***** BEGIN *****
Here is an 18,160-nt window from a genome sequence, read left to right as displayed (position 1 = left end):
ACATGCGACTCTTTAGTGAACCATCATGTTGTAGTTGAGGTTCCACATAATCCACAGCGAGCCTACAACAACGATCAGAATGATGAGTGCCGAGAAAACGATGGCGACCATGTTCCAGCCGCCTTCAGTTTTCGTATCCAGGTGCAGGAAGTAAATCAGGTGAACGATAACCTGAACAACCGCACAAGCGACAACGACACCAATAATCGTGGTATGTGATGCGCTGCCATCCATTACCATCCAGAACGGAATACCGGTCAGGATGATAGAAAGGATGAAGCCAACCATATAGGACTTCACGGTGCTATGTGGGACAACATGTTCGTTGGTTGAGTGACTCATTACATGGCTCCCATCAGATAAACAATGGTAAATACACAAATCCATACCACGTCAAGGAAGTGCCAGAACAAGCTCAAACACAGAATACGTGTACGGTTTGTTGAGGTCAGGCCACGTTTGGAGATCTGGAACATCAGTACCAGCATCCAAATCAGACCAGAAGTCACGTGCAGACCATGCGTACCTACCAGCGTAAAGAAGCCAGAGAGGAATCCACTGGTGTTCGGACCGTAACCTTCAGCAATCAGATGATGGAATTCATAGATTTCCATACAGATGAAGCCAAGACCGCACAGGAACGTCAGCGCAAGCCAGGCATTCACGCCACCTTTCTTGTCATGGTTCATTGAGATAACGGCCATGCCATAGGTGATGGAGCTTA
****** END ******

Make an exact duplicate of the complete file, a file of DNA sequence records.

Here is an 18,160-nt window from a genome sequence, read left to right as displayed (position 1 = left end):
ACATGCGACTCTTTAGTGAACCATCATGTTGTAGTTGAGGTTCCACATAATCCACAGCGAGCCTACAACAACGATCAGAATGATGAGTGCCGAGAAAACGATGGCGACCATGTTCCAGCCGCCTTCAGTTTTCGTATCCAGGTGCAGGAAGTAAATCAGGTGAACGATAACCTGAACAACCGCACAAGCGACAACGACACCAATAATCGTGGTATGTGATGCGCTGCCATCCATTACCATCCAGAACGGAATACCGGTCAGGATGATAGAAAGGATGAAGCCAACCATATAGGACTTCACGGTGCTATGTGGGACAACATGTTCGTTGGTTGAGTGACTCATTACATGGCTCCCATCAGATAAACAATGGTAAATACACAAATCCATACCACGTCAAGGAAGTGCCAGAACAAGCTCAAACACAGAATACGTGTACGGTTTGTTGAGGTCAGGCCACGTTTGGAGATCTGGAACATCAGTACCAGCATCCAAATCAGACCAGAAGTCACGTGCAGACCATGCGTACCTACCAGCGTAAAGAAGCCAGAGAGGAATCCACTGGTGTTCGGACCGTAACCTTCAGCAATCAGATGATGGAATTCATAGATTTCCATACAGATGAAGCCAAGACCGCACAGGAACGTCAGCGCAAGCCAGGCATTCACGCCACCTTTCTTGTCATGGTTCATTGAGATAACGGCCATGCCATAGGTGATGGAGCTTA